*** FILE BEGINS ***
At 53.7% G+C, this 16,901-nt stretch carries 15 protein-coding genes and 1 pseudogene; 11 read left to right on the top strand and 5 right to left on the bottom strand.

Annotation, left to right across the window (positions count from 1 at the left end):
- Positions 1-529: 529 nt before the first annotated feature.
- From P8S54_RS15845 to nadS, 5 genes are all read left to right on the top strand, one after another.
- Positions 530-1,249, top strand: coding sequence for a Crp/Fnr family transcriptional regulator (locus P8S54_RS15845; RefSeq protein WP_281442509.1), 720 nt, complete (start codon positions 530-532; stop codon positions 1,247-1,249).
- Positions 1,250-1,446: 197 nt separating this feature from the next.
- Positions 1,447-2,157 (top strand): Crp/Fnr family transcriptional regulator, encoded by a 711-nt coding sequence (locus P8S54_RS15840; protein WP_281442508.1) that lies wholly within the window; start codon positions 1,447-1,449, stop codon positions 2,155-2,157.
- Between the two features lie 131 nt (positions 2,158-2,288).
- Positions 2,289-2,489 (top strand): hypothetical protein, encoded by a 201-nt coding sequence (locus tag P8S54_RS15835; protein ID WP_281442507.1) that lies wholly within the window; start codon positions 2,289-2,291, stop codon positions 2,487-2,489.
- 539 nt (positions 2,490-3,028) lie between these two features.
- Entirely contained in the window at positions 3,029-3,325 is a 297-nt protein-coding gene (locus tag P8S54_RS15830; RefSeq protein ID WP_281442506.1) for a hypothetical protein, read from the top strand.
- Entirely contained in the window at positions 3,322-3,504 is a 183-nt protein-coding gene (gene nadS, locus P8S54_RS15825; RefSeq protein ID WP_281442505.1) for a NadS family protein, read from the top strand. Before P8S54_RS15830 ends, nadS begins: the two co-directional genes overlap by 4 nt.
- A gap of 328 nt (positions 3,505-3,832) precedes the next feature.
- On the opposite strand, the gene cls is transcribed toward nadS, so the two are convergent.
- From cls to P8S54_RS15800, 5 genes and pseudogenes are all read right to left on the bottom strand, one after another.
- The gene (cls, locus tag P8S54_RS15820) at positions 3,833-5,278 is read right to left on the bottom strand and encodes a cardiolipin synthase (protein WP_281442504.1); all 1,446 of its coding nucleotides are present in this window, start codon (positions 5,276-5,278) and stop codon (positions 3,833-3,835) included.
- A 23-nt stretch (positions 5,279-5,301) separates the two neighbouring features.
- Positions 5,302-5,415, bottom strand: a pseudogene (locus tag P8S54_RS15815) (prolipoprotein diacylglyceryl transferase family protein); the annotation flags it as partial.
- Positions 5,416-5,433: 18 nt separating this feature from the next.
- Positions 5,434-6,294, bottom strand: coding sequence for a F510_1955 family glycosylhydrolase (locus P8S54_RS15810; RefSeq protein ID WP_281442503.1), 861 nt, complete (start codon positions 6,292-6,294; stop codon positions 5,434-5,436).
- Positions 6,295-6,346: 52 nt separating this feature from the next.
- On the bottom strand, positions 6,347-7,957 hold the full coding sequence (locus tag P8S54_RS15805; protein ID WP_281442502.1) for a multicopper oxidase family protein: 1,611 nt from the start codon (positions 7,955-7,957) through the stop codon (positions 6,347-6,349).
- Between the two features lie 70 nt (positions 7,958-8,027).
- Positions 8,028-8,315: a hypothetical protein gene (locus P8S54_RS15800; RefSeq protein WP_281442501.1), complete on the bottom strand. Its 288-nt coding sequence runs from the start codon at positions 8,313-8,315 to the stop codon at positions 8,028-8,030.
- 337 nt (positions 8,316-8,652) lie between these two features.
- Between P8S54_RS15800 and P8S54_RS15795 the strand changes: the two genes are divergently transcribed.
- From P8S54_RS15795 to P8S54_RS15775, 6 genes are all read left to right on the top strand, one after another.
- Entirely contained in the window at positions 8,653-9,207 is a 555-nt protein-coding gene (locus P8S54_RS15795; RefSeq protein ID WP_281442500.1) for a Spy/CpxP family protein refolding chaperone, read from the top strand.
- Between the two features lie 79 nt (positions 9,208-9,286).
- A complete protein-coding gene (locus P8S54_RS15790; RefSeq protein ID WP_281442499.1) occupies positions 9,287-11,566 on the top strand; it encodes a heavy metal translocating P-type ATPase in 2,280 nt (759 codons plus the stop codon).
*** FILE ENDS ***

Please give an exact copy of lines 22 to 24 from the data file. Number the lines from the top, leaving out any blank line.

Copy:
- On the bottom strand, positions 6,347-7,957 hold the full coding sequence (locus tag P8S54_RS15805; protein ID WP_281442502.1) for a multicopper oxidase family protein: 1,611 nt from the start codon (positions 7,955-7,957) through the stop codon (positions 6,347-6,349).
- Between the two features lie 70 nt (positions 7,958-8,027).
- Positions 8,028-8,315: a hypothetical protein gene (locus P8S54_RS15800; RefSeq protein WP_281442501.1), complete on the bottom strand. Its 288-nt coding sequence runs from the start codon at positions 8,313-8,315 to the stop codon at positions 8,028-8,030.